The Duke of Montrose: It would no doubt meet some of the curiosity of noble Lords as to why these measures are being considered at the eleventh hour if the Minister could give us a bit more information about the obstacles that had to be overcome in order to reach this point. We on these Benches have voiced our concerns about measures in the Electoral Administration Act, which was passed with the aim of modernising the electoral process. There is a danger that, in practice, they may compromise some of Britain’s traditional reputation for free and fair elections and undermine the integrity of the system and public confidence in our democracy.

The measures before the Committee today represent a tightening up of the possibilities for misrepresentation and fraud in some areas and for that we are grateful. I note that the Electoral Commission, along with our party, has been pressing for the use of personal identifiers to underpin the security and integrity of the electoral system. However, it appears at present that that is being considered for postal voting only. Can the Minister tell us what plans there are to try it out on a practical basis?

These regulations implement some of the changes made by the Electoral Administration Act 2006, among which was the system of anonymous registration. At first sight, it appears that this measure will largely be confined to postal voting. If it is not, can the Minister tell the Committee in what way the anonymous voter will be identified when he or she appears at the polling station? How anonymous will he or she then be? Does the Minister have any estimate of how many people are expected to avail themselves of this facility? A particularly curious element in the Explanatory Memorandum is point 7.11, which states that,

Which face is supposed to be down? I would be grateful for a bit more clarity on how the procedure will work. Would it not be easier if the postal ballot paper was like the normal ballot paper where the identification is one side of the paper and the vote is marked on the other?

The Scottish Parliament (Elections etc.) Order 2007 brings together all the measures that are required for running an election, which is a splendid move by the Government. As the Minister mentioned, this order has obviously considerably exercised the minds of noble Lords on the Merits Committee. The Minister drew our attention to the appendix to the Merits Committee’s ninth report, which I had not picked up on as I was looking at it only yesterday. Even in their initial response, the members of the Merits Committee developed an argument that appears to make this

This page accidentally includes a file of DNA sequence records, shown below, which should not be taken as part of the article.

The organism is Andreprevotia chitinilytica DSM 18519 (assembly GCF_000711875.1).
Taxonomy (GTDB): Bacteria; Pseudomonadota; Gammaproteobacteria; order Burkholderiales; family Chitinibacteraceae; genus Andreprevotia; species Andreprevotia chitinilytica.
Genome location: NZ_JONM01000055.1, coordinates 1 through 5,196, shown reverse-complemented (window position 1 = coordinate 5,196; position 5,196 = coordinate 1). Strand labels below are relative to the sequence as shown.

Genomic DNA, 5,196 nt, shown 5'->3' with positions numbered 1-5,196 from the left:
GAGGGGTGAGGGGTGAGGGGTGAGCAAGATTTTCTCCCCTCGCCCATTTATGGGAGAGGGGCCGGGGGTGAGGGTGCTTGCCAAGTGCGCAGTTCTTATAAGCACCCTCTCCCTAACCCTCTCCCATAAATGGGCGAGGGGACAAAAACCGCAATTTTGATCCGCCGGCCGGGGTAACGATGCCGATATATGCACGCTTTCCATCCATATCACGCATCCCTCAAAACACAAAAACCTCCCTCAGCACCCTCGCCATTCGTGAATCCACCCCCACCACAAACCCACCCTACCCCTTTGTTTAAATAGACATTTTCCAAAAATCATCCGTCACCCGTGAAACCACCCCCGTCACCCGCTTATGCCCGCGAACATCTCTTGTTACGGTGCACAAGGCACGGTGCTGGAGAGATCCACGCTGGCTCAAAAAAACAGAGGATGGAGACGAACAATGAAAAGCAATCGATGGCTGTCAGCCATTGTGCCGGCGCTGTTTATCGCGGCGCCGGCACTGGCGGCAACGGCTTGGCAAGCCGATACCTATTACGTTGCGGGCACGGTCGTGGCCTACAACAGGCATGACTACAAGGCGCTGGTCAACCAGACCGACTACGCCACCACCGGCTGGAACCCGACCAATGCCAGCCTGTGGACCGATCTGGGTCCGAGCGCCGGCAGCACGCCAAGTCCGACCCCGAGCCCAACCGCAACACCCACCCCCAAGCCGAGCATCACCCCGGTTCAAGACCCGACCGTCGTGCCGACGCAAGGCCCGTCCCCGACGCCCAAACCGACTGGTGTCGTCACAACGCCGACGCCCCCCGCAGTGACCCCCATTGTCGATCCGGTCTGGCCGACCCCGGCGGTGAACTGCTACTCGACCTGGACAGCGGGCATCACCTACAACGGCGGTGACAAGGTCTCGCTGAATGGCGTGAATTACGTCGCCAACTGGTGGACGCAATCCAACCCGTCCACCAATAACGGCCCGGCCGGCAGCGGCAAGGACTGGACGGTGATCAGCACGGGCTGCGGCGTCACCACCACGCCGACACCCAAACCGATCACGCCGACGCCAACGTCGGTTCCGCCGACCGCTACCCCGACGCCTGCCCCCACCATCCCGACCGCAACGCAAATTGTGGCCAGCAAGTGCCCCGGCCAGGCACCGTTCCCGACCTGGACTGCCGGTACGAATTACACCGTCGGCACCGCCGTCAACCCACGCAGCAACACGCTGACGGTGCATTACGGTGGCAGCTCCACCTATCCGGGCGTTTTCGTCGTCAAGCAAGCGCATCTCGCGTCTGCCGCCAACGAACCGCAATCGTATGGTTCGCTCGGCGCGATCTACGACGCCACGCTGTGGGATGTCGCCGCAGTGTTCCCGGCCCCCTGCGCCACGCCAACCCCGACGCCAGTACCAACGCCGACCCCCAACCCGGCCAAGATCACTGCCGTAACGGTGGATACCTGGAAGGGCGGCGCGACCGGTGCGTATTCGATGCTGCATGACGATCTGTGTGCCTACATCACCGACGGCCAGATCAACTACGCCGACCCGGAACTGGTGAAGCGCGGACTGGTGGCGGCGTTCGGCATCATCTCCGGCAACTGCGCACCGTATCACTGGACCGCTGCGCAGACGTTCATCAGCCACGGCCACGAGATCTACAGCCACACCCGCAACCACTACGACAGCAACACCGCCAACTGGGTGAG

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exception acceptable. But the measure will be taken forward under the legal systems of the European Union and Scotland and may possibly be referred under the third system of the legal system of the United Kingdom. What assurance can the Government give us that in the days after the election the outcome will not be taken to the courts by some dissatisfied person and the whole election then put into some kind of limbo?

In trying to get some understanding of the problems that exist and which the Government have had to deal with, could the Minister explain to the Committee whether removing the prohibition on participation on voting by those who are defined as having the “legal incapacity to vote” will require a change in the franchise regulations? The Committee is no doubt aware that under Section 12 of the Scotland Act the Secretary of State has power to make provision about elections, but under Section 11 he has no power to alter the categories of people entitled to vote. Is that why the Government have been forced to present this statutory instrument with the strange admission that it does not comply with Section 61 of the Human Rights Act? What steps do the Government expect to take to overcome that situation and when will they do so?

I am grateful to the Minister for presenting us with copies of the voting paper, which I find a delightful curio. If it was not for my enjoyment in addressing your Lordships, I could be at a meeting of the Commonwealth Parliamentary Association, which is dealing with the 50th anniversary of the independence of Ghana and Kwame Nkrumah and pan-Africanism. To show my age slightly, I was in Ghana when that first election took place and a great novelty was the inclusion of pictorial representations. It was felt that the locals in Ghana, who speak three different languages and could possibly neither read nor write, could identify their parties much better in that way. Kwame Nkrumah’s party was identified by a crowing cockerel—and if I remember rightly, I think that the party was known as the NCP. It is interesting that 50 years pass and these things come around—and here we are, using them with great aplomb in the Scottish elections.

Scottish Conservatives support reforming voting procedures to improve the integrity of the electoral system and we support the majority of the measures proposed, including anonymous registration and improvements to procedural measures. I am still slightly puzzled about the limits on the incorporation of commonly used names. I have no doubt that some gentleman called Screaming Lord Sutch might put his name forward as what he would wish to be known as on voting. We also support confirmation of the receipt of postal votes, as it is currently a lottery as to whose vote has been included, and there is no checking process.

The Minister said that he expected that electronic counting would be put into use at the May elections, but are the Government satisfied that the operators have sufficient skills and resources to carry it out? If that is the intended method for future elections, what is the expected cost of delivering it in Scotland?